COS 24-3
Long-term ecological changes at the edge of the Mara-Serengeti ecosystem

Tuesday, August 12, 2014: 8:40 AM
Regency Blrm A, Hyatt Regency Hotel
David S. Green, Department of Zoology, Michigan State University, East Lansing, MI
Erin E. Boydston, Western Ecological Research Center, U.S. Geological Survey, Thousand Oaks, CA
Kay E. Holekamp, Department of Integrative Biology, Michigan State University

Protected areas in sub-Saharan Africa are fast becoming islands on which to conserve biodiversity as nearby human populations grow exponentially, rangelands become urbanized, and natural habitats are fragmented. The Mara-Serengeti ecosystem is renowned for having some of the highest densities of large mammals in the world. However, human population growth outside the boundaries of this ecosystem may be affecting important ecological processes inside reserve boundaries. Elucidating the impacts of expanding human populations around protected areas is critical for regional and global conservation efforts. Here we documented ecological changes occurring between 1988 and 2013 in the Talek region of Kenya, which lies inside the Masai Mara National Reserve along its northern boundary. For 25 years, we continuously monitored temperature, rainfall, numbers of resident and migratory herbivores, and the size of the local population of spotted hyenas. We documented long-term changes in these ecological variables, and modeled trends in these data in relation to changing anthropogenic activity along the edge of the Reserve, including size of the local human population, a burgeoning tourism industry, and livestock grazing.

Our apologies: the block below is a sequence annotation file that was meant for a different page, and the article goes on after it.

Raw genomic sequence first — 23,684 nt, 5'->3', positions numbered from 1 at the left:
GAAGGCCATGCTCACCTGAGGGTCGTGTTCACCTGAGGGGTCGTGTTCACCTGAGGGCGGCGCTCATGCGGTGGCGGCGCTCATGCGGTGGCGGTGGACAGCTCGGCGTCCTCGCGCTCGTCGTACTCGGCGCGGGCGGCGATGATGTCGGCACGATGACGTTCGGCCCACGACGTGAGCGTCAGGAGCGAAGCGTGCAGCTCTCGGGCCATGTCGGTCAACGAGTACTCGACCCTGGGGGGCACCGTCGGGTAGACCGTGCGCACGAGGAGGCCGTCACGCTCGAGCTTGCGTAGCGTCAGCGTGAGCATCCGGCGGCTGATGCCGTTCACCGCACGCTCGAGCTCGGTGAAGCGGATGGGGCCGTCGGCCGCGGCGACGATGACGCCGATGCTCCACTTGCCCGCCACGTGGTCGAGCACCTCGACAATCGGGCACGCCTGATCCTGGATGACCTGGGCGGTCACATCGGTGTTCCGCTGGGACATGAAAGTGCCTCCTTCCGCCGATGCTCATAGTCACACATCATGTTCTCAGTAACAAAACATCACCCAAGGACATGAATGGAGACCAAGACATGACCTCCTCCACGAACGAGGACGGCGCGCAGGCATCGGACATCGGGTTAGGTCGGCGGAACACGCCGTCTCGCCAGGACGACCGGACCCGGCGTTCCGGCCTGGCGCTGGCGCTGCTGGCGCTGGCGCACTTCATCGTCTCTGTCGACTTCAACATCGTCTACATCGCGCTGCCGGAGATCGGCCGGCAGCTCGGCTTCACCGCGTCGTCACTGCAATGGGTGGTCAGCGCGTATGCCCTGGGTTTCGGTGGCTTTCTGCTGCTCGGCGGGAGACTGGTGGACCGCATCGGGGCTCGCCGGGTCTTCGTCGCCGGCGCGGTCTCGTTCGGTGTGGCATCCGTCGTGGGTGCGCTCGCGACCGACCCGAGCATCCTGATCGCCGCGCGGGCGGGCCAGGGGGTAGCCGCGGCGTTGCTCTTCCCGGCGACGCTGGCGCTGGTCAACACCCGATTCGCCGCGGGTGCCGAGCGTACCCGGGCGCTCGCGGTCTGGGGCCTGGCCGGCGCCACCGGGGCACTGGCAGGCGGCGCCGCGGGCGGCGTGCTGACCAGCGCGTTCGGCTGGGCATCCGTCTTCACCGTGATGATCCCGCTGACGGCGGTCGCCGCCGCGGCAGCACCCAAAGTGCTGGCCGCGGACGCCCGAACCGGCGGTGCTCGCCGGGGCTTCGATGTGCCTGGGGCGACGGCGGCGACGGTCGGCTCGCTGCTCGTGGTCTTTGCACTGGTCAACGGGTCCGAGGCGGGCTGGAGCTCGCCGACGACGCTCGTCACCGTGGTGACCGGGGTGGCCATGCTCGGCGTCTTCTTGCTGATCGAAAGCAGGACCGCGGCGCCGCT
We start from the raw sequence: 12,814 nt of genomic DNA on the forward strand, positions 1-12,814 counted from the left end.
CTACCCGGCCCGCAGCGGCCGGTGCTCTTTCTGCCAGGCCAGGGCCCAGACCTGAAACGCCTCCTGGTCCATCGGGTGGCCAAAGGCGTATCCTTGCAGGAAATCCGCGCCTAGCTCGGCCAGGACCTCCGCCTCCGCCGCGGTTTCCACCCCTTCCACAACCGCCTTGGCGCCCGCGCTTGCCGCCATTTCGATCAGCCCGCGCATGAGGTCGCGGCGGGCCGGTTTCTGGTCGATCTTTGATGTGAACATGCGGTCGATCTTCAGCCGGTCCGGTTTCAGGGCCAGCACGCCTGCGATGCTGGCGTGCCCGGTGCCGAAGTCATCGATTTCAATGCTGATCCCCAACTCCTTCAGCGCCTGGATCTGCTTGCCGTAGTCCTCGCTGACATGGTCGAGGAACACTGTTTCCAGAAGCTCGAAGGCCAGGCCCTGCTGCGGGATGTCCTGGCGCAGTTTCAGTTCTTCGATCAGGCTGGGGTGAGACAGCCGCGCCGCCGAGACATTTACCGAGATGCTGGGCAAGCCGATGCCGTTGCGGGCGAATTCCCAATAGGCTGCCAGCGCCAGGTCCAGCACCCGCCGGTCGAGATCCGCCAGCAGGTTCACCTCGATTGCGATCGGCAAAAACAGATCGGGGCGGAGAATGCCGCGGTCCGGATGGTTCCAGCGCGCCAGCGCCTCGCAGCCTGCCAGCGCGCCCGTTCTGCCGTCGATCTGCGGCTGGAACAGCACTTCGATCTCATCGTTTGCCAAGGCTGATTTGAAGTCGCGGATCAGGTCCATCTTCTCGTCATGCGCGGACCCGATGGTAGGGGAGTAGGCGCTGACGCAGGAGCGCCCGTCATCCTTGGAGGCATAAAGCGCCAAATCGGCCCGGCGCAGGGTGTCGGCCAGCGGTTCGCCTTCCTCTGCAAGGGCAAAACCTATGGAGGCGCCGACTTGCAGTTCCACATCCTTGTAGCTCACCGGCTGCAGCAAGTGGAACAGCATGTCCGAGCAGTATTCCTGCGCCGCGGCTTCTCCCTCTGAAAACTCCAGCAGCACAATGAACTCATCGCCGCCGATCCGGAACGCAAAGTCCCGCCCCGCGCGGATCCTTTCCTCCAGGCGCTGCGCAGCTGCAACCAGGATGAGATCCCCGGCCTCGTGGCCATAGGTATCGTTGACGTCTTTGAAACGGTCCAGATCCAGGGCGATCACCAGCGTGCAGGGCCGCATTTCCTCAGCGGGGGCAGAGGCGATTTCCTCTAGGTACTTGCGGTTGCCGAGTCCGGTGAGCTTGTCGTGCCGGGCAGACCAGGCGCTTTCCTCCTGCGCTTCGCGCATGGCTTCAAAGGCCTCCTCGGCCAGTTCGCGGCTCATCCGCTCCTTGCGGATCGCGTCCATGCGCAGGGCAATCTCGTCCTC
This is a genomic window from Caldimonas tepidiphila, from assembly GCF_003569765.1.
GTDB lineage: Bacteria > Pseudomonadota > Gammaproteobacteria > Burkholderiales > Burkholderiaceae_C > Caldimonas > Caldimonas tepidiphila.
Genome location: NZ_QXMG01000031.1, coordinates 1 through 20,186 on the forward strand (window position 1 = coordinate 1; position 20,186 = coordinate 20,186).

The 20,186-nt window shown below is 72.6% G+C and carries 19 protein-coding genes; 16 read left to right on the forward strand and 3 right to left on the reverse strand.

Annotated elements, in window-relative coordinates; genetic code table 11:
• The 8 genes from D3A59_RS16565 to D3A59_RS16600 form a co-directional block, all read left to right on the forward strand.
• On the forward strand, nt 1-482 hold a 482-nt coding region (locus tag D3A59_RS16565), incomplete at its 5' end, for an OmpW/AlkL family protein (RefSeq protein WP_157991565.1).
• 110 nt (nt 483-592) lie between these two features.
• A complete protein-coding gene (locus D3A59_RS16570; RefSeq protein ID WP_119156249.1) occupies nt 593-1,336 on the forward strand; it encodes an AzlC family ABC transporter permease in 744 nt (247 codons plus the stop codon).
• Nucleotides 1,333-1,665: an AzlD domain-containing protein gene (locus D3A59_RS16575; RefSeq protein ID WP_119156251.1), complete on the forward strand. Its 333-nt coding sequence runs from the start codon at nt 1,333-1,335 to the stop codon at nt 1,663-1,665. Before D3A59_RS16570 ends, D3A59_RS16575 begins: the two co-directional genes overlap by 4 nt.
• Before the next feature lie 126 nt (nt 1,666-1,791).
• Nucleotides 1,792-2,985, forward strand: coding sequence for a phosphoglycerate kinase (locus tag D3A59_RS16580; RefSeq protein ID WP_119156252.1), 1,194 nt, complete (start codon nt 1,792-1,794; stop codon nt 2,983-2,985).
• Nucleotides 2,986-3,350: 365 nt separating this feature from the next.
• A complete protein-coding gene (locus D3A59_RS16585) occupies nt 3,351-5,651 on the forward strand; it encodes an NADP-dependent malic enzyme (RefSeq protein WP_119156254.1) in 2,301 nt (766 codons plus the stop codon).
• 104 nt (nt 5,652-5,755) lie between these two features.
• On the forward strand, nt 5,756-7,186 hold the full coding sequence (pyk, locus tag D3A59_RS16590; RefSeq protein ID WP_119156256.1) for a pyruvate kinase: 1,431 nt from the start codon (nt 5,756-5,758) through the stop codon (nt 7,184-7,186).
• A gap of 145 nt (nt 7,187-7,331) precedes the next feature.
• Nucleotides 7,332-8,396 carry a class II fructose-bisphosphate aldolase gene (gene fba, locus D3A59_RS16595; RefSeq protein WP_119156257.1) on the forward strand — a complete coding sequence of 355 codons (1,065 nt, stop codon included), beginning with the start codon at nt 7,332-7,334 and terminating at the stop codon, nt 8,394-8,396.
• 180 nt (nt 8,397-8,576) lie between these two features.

All resident and migratory species of mammalian herbivores monitored here declined significantly between 1988 and 2013. In contrast, the local spotted hyena population has undergone rapid and surprising growth during the last 8 years of this study. The ecotourism industry continues to grow unchecked in this region of the Masai Mara National Reserve, and local pastoralist populations continue to grow exponentially along the northern border of the Reserve. However, above all, our results indicate that the habitual, illegal grazing of livestock within Reserve boundaries is having sweeping direct and indirect effects on herbivore and carnivore populations. Whereas moderate levels of grazing by livestock may affect local wildlife positively, the habitual intensive grazing taking place in the Talek region now appears to be having profound and widespread negative impacts. Our results suggest that, if management and conservation efforts do not change drastically and soon in this region, it is likely that local wildlife diversity will continue to decline.